I have post natal depression (PND). And possibly PTSD from the pregnancy and birth, I don't know, because I still haven't reached out for help. I couldn't believe my crappy luck the day I finally realised (while crying my eyes out on a park bench, 10 weeks PP). First fertility worries, then hyperemesis for the entire 37 weeks, preeclampsia for the last 4 weeks, followed by a shite birth and now postnatal depression. My body and my mind have failed me miserably right from trying to conceive, all the way up until after my son's first birthday.

It's been a year since my 'Massive Christmas Breakdown on the Living Room Floor' (which is why I'm writing about it now) and I still can't get past what's happened since, before it or how I feel now. PND has been an awful drag on every aspect of my life for the last year. It's affected my physical health, my self esteem, my confidence as a parent, my relationships and my sleep (even when my son eventually slept for a few hours).

I'm socially withdrawn because I feel I have to hide my feelings, and the topics people keep bringing up often trigger painful flashbacks, but then I feel isolated. Yet I don't want to be around anyone because I just can't cope with any more people to deal with. I'm all-peopled out, what with being a mum to a very lively toddler, as well as being a carer for my dad (who has dementia) and often a carer for my mum too (who suffers with eating disorders, depression and lately, a lot of illnesses owing to the stress of looking after my dad).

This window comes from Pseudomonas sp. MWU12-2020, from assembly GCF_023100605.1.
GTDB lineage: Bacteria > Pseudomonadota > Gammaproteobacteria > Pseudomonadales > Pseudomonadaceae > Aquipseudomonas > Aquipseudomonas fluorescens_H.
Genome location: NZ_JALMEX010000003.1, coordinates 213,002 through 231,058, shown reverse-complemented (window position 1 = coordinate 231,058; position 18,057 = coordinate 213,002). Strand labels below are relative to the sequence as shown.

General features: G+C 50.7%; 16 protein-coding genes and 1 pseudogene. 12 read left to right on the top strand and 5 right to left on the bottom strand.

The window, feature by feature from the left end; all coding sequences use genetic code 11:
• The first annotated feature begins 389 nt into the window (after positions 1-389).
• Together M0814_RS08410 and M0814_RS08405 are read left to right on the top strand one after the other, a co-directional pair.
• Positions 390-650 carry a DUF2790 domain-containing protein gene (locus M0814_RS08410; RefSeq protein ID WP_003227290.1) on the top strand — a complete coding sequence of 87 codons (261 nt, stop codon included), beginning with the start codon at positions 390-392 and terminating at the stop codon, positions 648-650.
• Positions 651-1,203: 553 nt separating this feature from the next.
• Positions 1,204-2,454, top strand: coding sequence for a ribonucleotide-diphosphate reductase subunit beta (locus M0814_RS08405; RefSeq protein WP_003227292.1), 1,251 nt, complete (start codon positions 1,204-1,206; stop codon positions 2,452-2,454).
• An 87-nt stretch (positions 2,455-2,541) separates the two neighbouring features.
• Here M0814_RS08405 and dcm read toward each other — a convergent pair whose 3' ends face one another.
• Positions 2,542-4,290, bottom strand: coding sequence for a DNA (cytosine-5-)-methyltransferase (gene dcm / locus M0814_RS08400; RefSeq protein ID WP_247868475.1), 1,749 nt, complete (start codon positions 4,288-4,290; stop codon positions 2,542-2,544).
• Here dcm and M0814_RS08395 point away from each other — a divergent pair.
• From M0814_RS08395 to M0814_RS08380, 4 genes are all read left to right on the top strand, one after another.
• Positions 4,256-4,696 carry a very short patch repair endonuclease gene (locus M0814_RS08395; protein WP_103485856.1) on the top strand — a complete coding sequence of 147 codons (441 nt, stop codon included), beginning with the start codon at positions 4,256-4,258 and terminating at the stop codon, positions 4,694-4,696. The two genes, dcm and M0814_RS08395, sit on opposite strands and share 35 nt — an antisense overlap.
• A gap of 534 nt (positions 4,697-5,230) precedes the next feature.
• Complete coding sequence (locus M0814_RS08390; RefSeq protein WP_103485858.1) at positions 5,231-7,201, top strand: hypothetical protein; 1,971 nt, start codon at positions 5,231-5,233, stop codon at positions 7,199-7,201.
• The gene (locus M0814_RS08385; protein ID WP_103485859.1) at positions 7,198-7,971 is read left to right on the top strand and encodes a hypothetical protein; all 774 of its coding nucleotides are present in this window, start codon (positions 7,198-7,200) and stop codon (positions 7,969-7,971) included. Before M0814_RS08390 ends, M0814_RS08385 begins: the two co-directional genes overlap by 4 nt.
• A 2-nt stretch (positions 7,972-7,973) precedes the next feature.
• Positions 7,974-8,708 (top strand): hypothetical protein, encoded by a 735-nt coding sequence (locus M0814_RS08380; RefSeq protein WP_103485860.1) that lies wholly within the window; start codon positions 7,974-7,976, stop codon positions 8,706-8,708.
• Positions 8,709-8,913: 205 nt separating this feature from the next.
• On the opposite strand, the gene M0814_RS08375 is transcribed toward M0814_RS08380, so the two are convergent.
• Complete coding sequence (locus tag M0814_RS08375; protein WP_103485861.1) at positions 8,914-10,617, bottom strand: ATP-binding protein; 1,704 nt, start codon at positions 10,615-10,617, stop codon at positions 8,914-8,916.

Post natal depression affects 10% of mums, although while heavily researching it as a Student Social Worker, I long suspected that the percentage would be much higher if we knew the number of undiagnosed cases. I'm one of the undiagnosed, but I've recognised my own symptoms and known deep down what was wrong since about 10 weeks after the birth. Perhaps I had an inkling when crying on the maternity ward, but I brushed it off as 'baby blues'. 

PND screening 

Shortly after giving birth, once the baby blues are supposed to have cleared, we're meant to be screened for PND. I'm yet to meet a woman whose GP, midwife or health visitor spent more than 1 minute during her baby's health check, asking about maternal mental health. 

At our 6 week review, during the last 2 minutes of our 20 minute appointment, the PND screening with the GP went something like this:

"Your son is doing really well, how are you doing?" 
"Stressed. I'm so worn out I could fall asleep standing up. I haven't showered in days."
 *feeling my tummy* "How are your stitches doing? Your uterus has shrunk back"